Risk of cerebrovascular accident associated with use of antipsychotics: population-based case-control study
Year of Publication 2011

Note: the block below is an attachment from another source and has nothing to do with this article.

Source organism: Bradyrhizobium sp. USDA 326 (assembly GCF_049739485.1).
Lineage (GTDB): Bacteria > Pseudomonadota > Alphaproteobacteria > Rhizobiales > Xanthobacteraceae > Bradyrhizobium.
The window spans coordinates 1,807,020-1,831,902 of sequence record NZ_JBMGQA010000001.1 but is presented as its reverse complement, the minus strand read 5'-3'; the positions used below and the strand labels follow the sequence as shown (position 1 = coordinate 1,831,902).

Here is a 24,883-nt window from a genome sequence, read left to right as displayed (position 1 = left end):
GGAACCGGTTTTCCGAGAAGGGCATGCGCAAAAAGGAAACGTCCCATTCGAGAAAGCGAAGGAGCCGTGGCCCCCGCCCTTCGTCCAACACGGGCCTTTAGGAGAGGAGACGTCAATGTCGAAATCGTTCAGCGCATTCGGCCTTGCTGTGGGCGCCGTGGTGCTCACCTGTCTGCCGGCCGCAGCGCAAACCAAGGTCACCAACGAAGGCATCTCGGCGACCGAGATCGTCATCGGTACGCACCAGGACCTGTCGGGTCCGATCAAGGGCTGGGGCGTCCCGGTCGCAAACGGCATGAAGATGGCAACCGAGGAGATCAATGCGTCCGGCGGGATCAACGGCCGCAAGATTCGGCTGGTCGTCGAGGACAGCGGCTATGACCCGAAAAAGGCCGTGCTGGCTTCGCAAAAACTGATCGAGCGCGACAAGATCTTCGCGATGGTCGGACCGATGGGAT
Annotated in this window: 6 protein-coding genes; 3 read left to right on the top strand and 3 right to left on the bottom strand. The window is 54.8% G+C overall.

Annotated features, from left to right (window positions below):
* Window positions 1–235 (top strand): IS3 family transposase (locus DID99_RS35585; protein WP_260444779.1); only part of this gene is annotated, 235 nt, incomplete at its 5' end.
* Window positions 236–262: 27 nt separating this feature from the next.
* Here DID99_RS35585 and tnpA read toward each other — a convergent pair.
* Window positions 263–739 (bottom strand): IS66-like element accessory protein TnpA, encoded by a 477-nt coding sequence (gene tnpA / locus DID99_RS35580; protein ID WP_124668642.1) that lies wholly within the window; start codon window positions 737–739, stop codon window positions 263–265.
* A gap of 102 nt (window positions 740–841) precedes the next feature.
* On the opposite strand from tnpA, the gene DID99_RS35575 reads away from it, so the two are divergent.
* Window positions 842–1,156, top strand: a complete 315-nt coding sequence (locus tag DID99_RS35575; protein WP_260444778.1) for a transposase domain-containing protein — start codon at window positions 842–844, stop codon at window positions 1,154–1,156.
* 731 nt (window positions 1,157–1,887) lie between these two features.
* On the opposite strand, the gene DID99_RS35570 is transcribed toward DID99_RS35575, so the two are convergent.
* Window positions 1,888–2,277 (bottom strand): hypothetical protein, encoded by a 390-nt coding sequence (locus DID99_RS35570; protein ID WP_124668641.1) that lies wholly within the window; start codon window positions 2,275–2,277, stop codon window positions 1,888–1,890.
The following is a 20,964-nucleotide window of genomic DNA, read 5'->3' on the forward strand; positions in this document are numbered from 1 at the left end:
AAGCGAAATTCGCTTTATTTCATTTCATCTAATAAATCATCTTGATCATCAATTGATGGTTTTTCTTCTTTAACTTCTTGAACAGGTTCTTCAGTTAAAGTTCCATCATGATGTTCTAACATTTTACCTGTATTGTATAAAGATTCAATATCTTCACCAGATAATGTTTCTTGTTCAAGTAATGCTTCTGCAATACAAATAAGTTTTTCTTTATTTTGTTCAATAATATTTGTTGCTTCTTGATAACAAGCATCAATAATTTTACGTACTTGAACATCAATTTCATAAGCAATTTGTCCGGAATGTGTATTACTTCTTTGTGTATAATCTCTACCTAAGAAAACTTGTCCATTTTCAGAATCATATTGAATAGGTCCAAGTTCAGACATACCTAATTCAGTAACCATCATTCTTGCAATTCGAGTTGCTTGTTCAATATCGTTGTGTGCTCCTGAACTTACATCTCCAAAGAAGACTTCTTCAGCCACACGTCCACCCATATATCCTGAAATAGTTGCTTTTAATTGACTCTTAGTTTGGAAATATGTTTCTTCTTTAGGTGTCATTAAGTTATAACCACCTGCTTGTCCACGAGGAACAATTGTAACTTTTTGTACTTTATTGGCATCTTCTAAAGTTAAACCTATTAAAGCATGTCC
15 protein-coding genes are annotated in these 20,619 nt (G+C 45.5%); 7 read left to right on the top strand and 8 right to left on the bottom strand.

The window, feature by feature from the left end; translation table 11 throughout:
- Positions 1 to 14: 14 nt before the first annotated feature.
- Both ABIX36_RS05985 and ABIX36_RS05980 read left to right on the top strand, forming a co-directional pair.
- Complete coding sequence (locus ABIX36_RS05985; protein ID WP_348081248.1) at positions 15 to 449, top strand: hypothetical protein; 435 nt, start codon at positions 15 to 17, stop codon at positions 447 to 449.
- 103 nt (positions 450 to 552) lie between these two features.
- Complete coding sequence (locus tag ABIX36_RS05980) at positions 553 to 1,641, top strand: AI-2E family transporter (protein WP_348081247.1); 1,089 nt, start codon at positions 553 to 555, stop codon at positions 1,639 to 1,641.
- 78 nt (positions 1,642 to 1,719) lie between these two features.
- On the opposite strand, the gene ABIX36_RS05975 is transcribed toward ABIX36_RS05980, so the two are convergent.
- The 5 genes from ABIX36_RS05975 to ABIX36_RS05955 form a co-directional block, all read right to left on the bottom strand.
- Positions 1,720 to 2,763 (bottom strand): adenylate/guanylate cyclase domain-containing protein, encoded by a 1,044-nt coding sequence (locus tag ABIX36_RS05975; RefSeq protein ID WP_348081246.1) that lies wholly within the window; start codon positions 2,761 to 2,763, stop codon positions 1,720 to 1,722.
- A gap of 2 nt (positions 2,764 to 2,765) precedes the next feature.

Objectives: To explore the association between use of antipsychotics and risk of cerebrovascular accident (CVA) in individuals with dementia aged 65 and older.; Design: Population-based case-control study.; Setting: UK-based electronic primary care records in the General Practice Research Database (GPRD).; Participants: Individuals with dementia aged 65 and older registered in the database between January 1, 1995, and June 22, 2007.; Measurements: Odds ratio (OR) of CVA in users versus nonusers of antipsychotics (typical or atypical) and in users of typical versus atypical antipsychotics. Multivariate analyses were performed using logistic regression models to adjust for potential confounders: demographic variables, comorbidity, and concomitant treatments.; Results: After adjusting for confounding variables, the OR of CVA associated with use of only typical antipsychotics versus no antipsychotics in individuals with dementia aged 65 and older was 1.16 (95% confidence interval (CI)=1.07-1.27) and for use of only atypical antipsychotics versus no antipsychotics was 0.62 (95% CI=0.53-0.72). In the comparison of typical versus atypical antipsychotics, the OR was 1.83 (95% CI=1.57-2.14).; Conclusion: No reasons were found to question the cerebrovascular safety of atypical antipsychotics in older adults with dementia. The typical antipsychotics appear to be associated with a higher risk of CVA, although the risk disappears after use is discontinued.; © 2011, Copyright the Authors. Journal compilation © 2011, The American Geriatrics Society.